Recommended standardized anatomic terminology of the posterior female pelvis and vulva based on a structured medical literature review
Hill AJ, Balgobin S, Mishra K, et al. Recommended standardized anatomic terminology of the posterior female pelvis and vulva based on a structured medical literature review. Am J Obstet Gynecol. 2021;225(2):169.e1-169.e16. doi:10.1016/j.ajog.2021.02.033
Background: Anatomic terminology in both written and verbal forms has been shown to be inaccurate and imprecise.
Objective: Here, we aimed to (1) review published anatomic terminology as it relates to the posterior female pelvis, posterior vagina, and vulva; (2) compare these terms to "Terminologia Anatomica," the internationally standardized terminology; and (3) compile standardized anatomic terms for improved communication and understanding.
Study design: From inception of the study to April 6, 2018, MEDLINE database was used to search for 40 terms relevant to the posterior female pelvis and vulvar anatomy. Furthermore, 11 investigators reviewed identified abstracts and selected those reporting on posterior female pelvic and vulvar anatomy for full-text review. In addition, 11 textbook chapters were included in the study. Definitions of all pertinent anatomic terms were extracted for review.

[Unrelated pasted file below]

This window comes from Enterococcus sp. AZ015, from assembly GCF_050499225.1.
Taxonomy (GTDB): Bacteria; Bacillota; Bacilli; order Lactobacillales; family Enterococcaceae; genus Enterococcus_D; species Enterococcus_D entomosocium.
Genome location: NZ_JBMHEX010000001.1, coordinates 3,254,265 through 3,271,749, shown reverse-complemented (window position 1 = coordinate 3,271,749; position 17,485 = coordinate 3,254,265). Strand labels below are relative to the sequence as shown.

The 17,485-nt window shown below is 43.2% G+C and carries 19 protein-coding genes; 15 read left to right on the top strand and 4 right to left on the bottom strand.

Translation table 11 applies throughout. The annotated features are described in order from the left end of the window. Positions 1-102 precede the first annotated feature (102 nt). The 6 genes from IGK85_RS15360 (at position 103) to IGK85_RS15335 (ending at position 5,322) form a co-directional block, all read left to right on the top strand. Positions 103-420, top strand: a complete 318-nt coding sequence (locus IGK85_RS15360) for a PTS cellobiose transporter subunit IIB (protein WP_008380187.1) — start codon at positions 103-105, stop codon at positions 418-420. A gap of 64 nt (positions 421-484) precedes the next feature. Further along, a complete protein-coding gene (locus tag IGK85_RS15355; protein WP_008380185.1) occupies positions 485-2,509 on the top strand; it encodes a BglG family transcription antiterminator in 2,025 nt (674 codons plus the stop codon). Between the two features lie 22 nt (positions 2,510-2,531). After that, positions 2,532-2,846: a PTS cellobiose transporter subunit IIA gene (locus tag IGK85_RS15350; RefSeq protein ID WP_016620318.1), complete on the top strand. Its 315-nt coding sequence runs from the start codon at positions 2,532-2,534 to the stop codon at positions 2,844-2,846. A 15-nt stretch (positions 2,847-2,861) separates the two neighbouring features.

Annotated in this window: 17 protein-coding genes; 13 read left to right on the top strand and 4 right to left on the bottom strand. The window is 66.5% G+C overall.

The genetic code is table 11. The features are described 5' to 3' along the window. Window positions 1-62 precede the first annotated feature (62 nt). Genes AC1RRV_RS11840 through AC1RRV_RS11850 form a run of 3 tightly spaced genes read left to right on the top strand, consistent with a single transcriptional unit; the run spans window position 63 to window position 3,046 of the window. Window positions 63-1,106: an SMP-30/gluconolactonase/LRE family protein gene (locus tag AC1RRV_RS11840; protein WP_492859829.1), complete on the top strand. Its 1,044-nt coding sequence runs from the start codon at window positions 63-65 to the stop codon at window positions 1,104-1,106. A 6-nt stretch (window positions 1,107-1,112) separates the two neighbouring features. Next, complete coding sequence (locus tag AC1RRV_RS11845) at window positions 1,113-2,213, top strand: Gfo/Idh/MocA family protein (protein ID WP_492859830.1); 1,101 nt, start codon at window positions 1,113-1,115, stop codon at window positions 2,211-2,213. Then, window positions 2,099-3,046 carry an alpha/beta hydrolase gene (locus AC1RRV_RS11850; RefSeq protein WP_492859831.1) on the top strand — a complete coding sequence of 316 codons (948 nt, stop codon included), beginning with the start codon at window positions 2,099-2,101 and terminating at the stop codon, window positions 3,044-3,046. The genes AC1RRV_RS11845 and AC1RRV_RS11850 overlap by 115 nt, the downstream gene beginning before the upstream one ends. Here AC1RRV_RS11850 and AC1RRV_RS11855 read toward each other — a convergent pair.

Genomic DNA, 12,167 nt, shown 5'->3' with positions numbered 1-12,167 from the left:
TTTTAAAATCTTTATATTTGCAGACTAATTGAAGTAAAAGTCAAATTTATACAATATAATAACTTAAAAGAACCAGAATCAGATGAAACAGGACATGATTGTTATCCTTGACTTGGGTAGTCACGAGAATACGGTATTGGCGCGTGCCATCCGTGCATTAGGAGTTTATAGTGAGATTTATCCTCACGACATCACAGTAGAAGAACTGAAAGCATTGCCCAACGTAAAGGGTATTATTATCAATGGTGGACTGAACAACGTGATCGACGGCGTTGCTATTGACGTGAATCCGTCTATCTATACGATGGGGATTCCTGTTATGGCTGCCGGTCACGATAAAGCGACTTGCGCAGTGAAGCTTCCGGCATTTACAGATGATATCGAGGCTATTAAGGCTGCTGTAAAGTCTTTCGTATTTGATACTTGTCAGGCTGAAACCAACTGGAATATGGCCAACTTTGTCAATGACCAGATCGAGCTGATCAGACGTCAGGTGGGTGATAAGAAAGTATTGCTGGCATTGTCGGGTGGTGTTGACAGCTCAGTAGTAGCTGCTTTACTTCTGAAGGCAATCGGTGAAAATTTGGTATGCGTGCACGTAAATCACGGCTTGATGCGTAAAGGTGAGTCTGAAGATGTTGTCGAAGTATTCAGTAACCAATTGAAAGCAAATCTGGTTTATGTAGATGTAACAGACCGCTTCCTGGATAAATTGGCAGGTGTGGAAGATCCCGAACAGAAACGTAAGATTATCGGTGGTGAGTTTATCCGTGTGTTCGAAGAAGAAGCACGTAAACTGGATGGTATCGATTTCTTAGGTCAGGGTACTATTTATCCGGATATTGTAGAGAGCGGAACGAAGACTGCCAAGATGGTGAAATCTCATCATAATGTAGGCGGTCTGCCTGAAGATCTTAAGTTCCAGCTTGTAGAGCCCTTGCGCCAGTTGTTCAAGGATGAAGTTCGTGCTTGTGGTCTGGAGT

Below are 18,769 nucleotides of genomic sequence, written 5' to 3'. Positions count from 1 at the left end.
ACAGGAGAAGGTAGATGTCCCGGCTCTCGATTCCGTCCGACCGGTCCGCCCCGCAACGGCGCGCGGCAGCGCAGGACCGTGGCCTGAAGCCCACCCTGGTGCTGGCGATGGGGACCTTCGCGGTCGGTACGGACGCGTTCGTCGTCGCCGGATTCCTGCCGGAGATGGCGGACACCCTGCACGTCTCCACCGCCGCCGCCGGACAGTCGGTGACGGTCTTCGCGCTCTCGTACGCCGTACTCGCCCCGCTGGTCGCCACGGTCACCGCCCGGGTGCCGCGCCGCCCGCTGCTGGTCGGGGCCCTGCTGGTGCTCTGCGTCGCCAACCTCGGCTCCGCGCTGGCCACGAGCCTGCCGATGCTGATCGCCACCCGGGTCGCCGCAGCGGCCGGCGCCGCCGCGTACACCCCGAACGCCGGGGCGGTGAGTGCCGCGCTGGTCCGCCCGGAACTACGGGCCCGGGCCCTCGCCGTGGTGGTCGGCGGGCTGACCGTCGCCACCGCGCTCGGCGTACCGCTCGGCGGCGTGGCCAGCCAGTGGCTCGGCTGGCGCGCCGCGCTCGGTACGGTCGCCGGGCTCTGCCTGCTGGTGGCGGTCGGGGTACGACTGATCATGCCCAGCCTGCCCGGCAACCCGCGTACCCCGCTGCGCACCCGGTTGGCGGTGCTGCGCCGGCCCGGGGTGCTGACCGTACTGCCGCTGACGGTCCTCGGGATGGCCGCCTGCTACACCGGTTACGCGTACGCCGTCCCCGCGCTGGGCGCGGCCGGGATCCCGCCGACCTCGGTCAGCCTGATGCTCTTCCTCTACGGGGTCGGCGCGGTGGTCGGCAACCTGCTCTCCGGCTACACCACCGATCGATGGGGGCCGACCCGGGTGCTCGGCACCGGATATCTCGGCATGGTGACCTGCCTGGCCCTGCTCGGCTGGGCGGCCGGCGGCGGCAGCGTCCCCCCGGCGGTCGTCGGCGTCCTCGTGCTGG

Results: Overall, 486 anatomic terms were identified describing the vulva and posterior female pelvic anatomy, including the posterior vagina. "Terminologia Anatomica" has previously accepted 186 of these terms. Based on this literature review, we proposed the adoption of 11 new standardized anatomic terms, including 6 regional terms (anal sphincter complex, anorectum, genital-crural fold, interlabial sulcus, posterior vaginal compartment, and sacrospinous-coccygeus complex), 4 structural terms (greater vestibular duct, anal cushions, nerve to the levator ani, and labial fat pad), and 1 anatomic space (deep postanal space). In addition, the currently accepted term rectovaginal fascia or septum was identified as controversial and requires further research and definition before continued acceptance or rejection in medical communication.
Conclusion: This study highlighted the variability in the anatomic nomenclature used in describing the posterior female pelvis and vulva. Therefore, we recommended the use of standardized terminology to improve communication and education across medical and anatomic disciplines.